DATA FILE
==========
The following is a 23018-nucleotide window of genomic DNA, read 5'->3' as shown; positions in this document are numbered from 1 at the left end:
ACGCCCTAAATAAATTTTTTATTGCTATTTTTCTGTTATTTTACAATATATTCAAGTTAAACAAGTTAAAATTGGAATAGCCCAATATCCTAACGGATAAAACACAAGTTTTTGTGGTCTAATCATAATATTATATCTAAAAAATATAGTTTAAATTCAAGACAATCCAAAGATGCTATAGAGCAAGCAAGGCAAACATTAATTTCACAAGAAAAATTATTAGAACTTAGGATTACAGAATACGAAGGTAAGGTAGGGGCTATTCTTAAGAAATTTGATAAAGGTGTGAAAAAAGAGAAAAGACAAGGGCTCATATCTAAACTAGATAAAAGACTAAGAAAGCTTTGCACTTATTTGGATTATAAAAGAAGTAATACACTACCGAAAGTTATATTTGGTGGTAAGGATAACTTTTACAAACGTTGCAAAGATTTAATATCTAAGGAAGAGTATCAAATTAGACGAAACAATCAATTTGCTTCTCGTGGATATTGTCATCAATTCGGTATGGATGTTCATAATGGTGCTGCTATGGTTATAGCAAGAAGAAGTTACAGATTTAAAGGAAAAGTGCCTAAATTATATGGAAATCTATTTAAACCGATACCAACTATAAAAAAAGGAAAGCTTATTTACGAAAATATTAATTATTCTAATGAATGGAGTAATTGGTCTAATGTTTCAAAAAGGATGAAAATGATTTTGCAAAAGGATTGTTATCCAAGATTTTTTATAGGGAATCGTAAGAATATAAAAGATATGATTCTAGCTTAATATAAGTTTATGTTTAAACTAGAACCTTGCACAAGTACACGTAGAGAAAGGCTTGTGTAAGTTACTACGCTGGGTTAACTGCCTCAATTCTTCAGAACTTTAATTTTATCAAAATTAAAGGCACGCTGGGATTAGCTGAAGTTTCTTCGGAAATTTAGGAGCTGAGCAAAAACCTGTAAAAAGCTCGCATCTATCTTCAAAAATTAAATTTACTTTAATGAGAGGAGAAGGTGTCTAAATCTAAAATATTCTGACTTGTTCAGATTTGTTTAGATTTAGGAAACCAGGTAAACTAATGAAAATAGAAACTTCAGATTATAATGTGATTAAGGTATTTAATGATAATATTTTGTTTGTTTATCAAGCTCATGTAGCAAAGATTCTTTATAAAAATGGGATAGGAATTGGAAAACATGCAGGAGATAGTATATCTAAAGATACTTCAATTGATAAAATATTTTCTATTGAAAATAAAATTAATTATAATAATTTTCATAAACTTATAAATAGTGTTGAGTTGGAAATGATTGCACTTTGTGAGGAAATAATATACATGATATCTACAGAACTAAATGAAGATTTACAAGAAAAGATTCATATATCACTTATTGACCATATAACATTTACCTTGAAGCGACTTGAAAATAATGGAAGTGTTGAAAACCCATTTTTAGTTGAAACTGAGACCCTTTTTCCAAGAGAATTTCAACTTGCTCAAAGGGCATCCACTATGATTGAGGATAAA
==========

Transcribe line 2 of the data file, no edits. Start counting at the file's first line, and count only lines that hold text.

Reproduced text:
ACGCCCTAAATAAATTTTTTATTGCTATTTTTCTGTTATTTTACAATATATTCAAGTTAAACAAGTTAAAATTGGAATAGCCCAATATCCTAACGGATAAAACACAAGTTTTTGTGGTCTAATCATAATATTATATCTAAAAAATATAGTTTAAATTCAAGACAATCCAAAGATGCTATAGAGCAAGCAAGGCAAACATTAATTTCACAAGAAAAATTATTAGAACTTAGGATTACAGAATACGAAGGTAAGGTAGGGGCTATTCTTAAGAAATTTGATAAAGGTGTGAAAAAAGAGAAAAGACAAGGGCTCATATCTAAACTAGATAAAAGACTAAGAAAGCTTTGCACTTATTTGGATTATAAAAGAAGTAATACACTACCGAAAGTTATATTTGGTGGTAAGGATAACTTTTACAAACGTTGCAAAGATTTAATATCTAAGGAAGAGTATCAAATTAGACGAAACAATCAATTTGCTTCTCGTGGATATTGTCATCAATTCGGTATGGATGTTCATAATGGTGCTGCTATGGTTATAGCAAGAAGAAGTTACAGATTTAAAGGAAAAGTGCCTAAATTATATGGAAATCTATTTAAACCGATACCAACTATAAAAAAAGGAAAGCTTATTTACGAAAATATTAATTATTCTAATGAATGGAGTAATTGGTCTAATGTTTCAAAAAGGATGAAAATGATTTTGCAAAAGGATTGTTATCCAAGATTTTTTATAGGGAATCGTAAGAATATAAAAGATATGATTCTAGCTTAATATAAGTTTATGTTTAAACTAGAACCTTGCACAAGTACACGTAGAGAAAGGCTTGTGTAAGTTACTACGCTGGGTTAACTGCCTCAATTCTTCAGAACTTTAATTTTATCAAAATTAAAGGCACGCTGGGATTAGCTGAAGTTTCTTCGGAAATTTAGGAGCTGAGCAAAAACCTGTAAAAAGCTCGCATCTATCTTCAAAAATTAAATTTACTTTAATGAGAGGAGAAGGTGTCTAAATCTAAAATATTCTGACTTGTTCAGATTTGTTTAGATTTAGGAAACCAGGTAAACTAATGAAAATAGAAACTTCAGATTATAATGTGATTAAGGTATTTAATGATAATATTTTGTTTGTTTATCAAGCTCATGTAGCAAAGATTCTTTATAAAAATGGGATAGGAATTGGAAAACATGCAGGAGATAGTATATCTAAAGATACTTCAATTGATAAAATATTTTCTATTGAAAATAAAATTAATTATAATAATTTTCATAAACTTATAAATAGTGTTGAGTTGGAAATGATTGCACTTTGTGAGGAAATAATATACATGATATCTACAGAACTAAATGAAGATTTACAAGAAAAGATTCATATATCACTTATTGACCATATAACATTTACCTTGAAGCGACTTGAAAATAATGGAAGTGTTGAAAACCCATTTTTAGTTGAAACTGAGACCCTTTTTCCAAGAGAATTTCAACTTGCTCAAAGGGCATCCACTATGATTGAGGATAAA